Results

EBV reactivation

The probability of developing EBV reactivation was greater after TCD-allogeneic SCT than after non–TCD-SCT (Figure1, Table2). That difference, however, could be largely attributed to the use of ATG in conjunction with TCD (Figure 1, Table 3). Probabilities of viral reactivation were not different between recipients of a non–TCD-SCT and recipients of a TCD-SCT without concomitant ATG. Median time to first reactivation was 58 days (range, 5-180 days) in the TCD group and 63 days (range, 2-107 days) in the non-TCD group (not significant). Plasma EBV-DNA levels measured at the peak of the first reactivation did not differ between the groups. Recurrent reactivation was significantly more frequent after TCD (Table 2): 14 of 85 patients (16%) experienced multiple episodes of EBV reactivation after TCD-SCT, including 8 patients with 2 episodes, 5 patients with 3 episodes, and 1 patient showing 4 distinct periods of reactivation. This is exemplified for a recipient of a TCD donor graft who experienced 3 episodes of EBV reactivation without developing EBV-LPD (Figure2). In contrast, only 2 of 65 patients (3%) receiving non-TCD grafts had a second period of reactivation. ATG appeared not to be associated with recurrent reactivation, as only 2 of 14 patients with recurrent reactivation after TCD also received ATG as part of the conditioning regimen. Several risk factors predicted first reactivation in univariate analysis (Table 3), including TCD (P = .02), use of ATG in the conditioning regimen (P < .001), transplantation of an unrelated donor graft (P = .02), and a high CD34+ cell number of the graft (P = .001) (Figure 3). Following multivariate analysis, only the use of ATG and a high CD34+ cell count (> 1.35 × 106/kg) remained independently associated with EBV reactivation (Table 3). Numbers of CD34+ and CD3+ cells were not associated with each other.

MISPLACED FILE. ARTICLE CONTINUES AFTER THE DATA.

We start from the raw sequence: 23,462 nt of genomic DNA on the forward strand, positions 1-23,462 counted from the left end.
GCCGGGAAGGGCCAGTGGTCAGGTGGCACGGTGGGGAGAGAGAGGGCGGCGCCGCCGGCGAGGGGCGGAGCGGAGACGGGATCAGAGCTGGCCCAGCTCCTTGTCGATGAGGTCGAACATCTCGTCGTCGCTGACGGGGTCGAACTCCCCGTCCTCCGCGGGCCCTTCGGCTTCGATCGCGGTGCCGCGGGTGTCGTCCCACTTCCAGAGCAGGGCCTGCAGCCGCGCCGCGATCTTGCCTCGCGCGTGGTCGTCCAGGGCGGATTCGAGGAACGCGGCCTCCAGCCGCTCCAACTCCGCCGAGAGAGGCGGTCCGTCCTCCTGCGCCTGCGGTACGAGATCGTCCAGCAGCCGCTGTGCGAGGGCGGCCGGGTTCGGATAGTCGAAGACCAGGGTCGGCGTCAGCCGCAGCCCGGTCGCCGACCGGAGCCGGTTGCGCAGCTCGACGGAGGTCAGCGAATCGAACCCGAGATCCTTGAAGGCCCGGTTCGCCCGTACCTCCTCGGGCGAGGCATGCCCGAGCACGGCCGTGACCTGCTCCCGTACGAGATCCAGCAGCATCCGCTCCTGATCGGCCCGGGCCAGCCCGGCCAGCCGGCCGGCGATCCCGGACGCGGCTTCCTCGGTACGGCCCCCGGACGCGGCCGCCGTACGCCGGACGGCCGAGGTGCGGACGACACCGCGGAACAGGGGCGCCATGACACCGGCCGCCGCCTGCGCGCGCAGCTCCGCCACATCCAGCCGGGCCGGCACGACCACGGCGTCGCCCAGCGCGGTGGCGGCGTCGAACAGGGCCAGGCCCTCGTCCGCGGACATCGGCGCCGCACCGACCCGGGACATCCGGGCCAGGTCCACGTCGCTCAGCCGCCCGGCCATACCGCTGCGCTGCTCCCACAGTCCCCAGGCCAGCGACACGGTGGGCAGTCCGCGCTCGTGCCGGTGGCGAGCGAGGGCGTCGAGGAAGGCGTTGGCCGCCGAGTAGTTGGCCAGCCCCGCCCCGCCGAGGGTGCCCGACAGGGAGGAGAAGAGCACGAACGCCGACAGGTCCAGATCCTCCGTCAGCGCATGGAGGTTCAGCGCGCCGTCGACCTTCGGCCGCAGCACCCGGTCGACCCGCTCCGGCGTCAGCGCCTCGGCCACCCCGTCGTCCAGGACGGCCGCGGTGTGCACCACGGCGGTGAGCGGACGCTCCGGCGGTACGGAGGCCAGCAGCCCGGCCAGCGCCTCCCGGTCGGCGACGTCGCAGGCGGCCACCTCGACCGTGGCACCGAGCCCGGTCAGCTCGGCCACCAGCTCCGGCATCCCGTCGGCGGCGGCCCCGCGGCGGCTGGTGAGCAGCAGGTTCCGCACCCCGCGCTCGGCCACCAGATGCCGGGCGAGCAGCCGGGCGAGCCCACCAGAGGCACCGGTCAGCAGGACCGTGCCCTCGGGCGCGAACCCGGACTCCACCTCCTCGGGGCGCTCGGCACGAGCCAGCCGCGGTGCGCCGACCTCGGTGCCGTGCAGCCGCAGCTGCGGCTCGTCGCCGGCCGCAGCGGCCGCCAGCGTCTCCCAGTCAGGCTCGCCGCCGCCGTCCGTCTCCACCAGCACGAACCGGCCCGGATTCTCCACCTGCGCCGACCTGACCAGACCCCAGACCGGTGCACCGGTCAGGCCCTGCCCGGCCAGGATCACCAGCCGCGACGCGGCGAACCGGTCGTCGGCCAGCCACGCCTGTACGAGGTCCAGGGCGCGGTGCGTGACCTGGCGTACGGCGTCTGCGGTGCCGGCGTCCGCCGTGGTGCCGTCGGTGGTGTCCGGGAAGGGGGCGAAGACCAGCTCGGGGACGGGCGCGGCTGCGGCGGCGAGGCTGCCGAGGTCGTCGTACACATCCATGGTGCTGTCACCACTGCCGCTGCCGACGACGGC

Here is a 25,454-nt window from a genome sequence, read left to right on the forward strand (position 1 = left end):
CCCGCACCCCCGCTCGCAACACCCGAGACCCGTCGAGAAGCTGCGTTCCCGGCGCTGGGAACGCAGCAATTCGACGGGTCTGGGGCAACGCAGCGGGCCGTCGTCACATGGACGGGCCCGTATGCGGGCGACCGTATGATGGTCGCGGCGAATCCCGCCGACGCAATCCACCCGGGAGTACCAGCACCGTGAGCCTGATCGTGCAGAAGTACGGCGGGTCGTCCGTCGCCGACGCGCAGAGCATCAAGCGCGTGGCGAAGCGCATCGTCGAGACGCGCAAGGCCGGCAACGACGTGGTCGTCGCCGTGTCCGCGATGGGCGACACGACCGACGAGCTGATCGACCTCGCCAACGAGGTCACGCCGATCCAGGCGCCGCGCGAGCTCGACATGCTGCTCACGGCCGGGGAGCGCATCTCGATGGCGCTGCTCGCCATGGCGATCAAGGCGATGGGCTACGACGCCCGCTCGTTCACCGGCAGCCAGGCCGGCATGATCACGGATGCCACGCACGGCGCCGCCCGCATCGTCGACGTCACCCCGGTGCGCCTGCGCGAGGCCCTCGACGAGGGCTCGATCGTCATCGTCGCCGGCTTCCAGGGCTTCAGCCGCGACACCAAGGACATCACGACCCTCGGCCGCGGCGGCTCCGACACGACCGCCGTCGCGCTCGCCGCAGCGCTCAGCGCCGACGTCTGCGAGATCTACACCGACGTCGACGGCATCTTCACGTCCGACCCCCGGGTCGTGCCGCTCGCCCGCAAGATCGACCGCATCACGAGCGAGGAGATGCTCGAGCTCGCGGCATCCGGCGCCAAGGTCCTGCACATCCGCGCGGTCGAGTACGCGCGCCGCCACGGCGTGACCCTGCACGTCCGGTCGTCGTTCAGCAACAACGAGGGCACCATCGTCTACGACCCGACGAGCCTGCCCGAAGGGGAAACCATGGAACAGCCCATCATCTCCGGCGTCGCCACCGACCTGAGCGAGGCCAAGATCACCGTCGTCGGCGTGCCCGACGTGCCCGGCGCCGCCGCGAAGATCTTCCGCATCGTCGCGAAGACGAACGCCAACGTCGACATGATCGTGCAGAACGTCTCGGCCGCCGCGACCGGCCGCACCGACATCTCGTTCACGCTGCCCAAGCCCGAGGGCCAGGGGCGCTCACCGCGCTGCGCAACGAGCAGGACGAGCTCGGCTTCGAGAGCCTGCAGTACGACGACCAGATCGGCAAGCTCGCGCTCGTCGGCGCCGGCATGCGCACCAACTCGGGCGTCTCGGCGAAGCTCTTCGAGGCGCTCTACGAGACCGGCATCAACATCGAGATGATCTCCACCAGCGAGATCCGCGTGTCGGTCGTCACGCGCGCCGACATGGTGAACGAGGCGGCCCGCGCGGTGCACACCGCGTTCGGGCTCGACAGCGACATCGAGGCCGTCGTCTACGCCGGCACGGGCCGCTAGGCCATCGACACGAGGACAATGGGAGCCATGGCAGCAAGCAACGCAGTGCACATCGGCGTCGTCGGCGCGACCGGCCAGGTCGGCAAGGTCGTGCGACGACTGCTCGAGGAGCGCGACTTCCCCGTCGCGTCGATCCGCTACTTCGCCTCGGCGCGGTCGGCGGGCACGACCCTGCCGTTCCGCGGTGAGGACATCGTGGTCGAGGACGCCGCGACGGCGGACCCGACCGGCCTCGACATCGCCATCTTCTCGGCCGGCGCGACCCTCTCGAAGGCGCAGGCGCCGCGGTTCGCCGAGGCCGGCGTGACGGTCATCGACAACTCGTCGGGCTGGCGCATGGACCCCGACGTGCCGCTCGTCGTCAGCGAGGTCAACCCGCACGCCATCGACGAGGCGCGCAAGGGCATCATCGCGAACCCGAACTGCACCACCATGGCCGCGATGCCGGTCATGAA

Fig. 1.

Incidence of EBV reactivation.

Incidence of EBV reactivation after TCD-allogeneic SCT with ATG (n = 24), TCD-SCT without ATG (n = 61), and non–TCD-SCT (n = 65). Only TCD combined with ATG significantly increased the risk of EBV reactivation (P < .001).

Fig. 1.

Incidence of EBV reactivation.

Incidence of EBV reactivation after TCD-allogeneic SCT with ATG (n = 24), TCD-SCT without ATG (n = 61), and non–TCD-SCT (n = 65). Only TCD combined with ATG significantly increased the risk of EBV reactivation (P < .001).

Table 2.

Epstein-Barr virus (EBV) reactivation and EBV-lymphoproliferative disease

Parameter T-cell-depleted allo-SCT (n = 85) Unmanipulated allo-SCT (n = 65)  
No. of patients with EBV reactivation (%) 46 (54) 18 (28)  
Time (d) to first EBV reactivation (median, range) 58 (5-180) 63 (2-107) 
Maximum viral load (gEq/mL) of first EBV reactivation (median, range) 535 (50-3 200 000) 808 (55-540 000)  
No. of patients (%) with recurrent EBV reactivation 14 (16) 2 (3) 
No. of patients (%) with EBV-LPD 10 (12) — 
Time (d) from SCT to EBV-LPD (median, range) 87 (50-168) —  
Time (d) from first EBV reactivation to EBV-LPD (median, range) 22 (13-120) —  
EBV-LPD viral load (gEq/mL, median, range) 110 000 (1800-790 000) — 
Parameter T-cell-depleted allo-SCT (n = 85) Unmanipulated allo-SCT (n = 65)  
No. of patients with EBV reactivation (%) 46 (54) 18 (28)  
Time (d) to first EBV reactivation (median, range) 58 (5-180) 63 (2-107) 
Maximum viral load (gEq/mL) of first EBV reactivation (median, range) 535 (50-3 200 000) 808 (55-540 000)  
No. of patients (%) with recurrent EBV reactivation 14 (16) 2 (3) 
No. of patients (%) with EBV-LPD 10 (12) — 
Time (d) from SCT to EBV-LPD (median, range) 87 (50-168) —